All in all this book was wasted time for me. This could all have been written in one or two LifeHacker articles. If I can save one person two hours of their life then this review has been worth it.
6 of 6 people found the following review helpful
3.0 out of 5 stars Not for everyone 6 April 2011
By NOne - Published on
If you are looking for a book that gives you specific and concrete ideas and examples this might not be the book for you. What you get in this book are general ideas and rules. Nor is this the last book you'll read in order to make your work life happier. You might get inspired by this book if you never took a chance or attempted to change a process that you have been unhappy with.

Here are the 5 rules from chapter 5 to help you understand what this book is about.
1. Hack your new hire process.
2 Hack one small thing that saps your energy.
3 Hack the start of every new project.
4 Hack one big thing that destroys your efficiency.
5 Hack to make a world a better place.

Each one of these is followed by a vague and generic example statement, to give you an idea of what the authors are talking about.

If your intent is to learn how to navigate office politics, management, team mates, find a book on negotiation and go from there. This book is for a very specific audience, make sure you are the intended audience before picking up this book. I am not the target audience, did not find this book to be useful, or even entertaining. For this i'm rating this book at 3 stars.
3 of 3 people found the following review helpful
4.0 out of 5 stars Inspiring, Easy-to-Read, and Practical 5 Oct 2010
By Book Fanatic - Published on
The title describes exactly what this book is about - "Breaking Stupid Rules For Smart Results". I've always been a rule-breaker and a hacker in the benevolent sense described in this book so it really resonated with me. I give out stars based upon the way I feel when I finish a book and I think the only reason I didn't give it five stars is because the ideas aren't new to me. I didn't have a "wow" feeling when I finished. However, I suspect for a great many people some of this will be new and very inspirational. Even an old rule-breaker like me was inspired to greater heights by this little gem. The ideas contained within it are communicated clearly and succinctly. There are tons of practical tips and the book is liberally sprinkled with real-world examples. It's an easy read but fairly dense in content. A worthwhile investment of a little bit of your time - I don't think you will be disappointed by it.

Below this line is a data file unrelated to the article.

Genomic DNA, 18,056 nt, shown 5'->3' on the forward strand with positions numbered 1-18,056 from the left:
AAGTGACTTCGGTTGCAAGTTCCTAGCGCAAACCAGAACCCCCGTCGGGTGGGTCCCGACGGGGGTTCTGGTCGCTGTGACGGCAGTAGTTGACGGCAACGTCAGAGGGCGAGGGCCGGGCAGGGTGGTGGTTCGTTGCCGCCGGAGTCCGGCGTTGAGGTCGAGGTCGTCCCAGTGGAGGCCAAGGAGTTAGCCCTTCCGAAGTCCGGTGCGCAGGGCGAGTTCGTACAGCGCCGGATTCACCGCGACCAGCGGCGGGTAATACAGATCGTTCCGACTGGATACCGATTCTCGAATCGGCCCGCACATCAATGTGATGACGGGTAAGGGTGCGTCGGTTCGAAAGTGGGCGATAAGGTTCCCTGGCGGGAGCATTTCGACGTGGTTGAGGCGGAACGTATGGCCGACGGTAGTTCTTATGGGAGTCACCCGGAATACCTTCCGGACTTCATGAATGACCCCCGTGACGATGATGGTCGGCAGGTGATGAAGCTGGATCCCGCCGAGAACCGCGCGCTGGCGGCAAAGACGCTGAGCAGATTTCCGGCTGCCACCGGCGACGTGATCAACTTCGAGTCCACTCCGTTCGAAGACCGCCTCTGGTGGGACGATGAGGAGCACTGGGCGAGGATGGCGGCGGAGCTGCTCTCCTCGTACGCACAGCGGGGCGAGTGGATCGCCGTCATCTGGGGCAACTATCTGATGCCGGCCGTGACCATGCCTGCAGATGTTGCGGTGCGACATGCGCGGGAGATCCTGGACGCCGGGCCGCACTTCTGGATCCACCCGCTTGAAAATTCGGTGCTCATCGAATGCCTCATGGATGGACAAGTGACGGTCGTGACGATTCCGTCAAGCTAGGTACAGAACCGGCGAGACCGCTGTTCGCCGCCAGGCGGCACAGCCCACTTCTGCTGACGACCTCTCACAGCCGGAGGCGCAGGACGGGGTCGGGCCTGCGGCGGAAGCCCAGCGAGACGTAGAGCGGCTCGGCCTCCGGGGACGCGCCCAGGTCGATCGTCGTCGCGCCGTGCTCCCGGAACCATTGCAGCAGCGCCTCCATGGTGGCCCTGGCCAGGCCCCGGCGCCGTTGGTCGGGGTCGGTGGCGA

2 of 2 people found the following review helpful
1.0 out of 5 stars Very rudimentary for a young person 19 Aug 2012
By Chris L - Published on
If you were born after 1980, don't read this -- we already do everything they recommend. This book is just going to tell you to sign up for AIM and use Google docs. If you have even a remote level of confidence, you don't need a book to tell you to talk with your boss about getting some wifi in the office. Funny that a book encouraging productivity could be such a waste of time.
2 of 2 people found the following review helpful
5.0 out of 5 stars Hacking is the new word for working smarter 23 Sep 2010
By Xing Lu - Published on
I loved this book and read with great interest, underlining paragraphs and sentences along the way for future reference! Under the genial use of the word "hacking" and the fluidity, often wittiness, of the style, it discusses a very important theme. The corporate world is often entrenched in bureaucracy and systems that rather than fostering productivity and efficacy, hinder it, to a point where employees' time and effectiveness are negatively affected. The book develops an idea that I completely agree on: that in order to be a top performer and take control of your productivity and life you may need to positively "hack" corporate loopholes and circumvent some rules so that you can work smarter, not harder, and really give the best without wasting unnecessary time. In essence, making the system work for you rather than succumbing to it, not only for your own benefit but also to enable yourself to really produce something of value. If the word "hacking" makes you uncomfortable, you might be happy to know that the book places a great importance on ethics, delving into what can be considered positive hacking and what instead should be avoided.

Stefania Lucchetti
Author, Speaker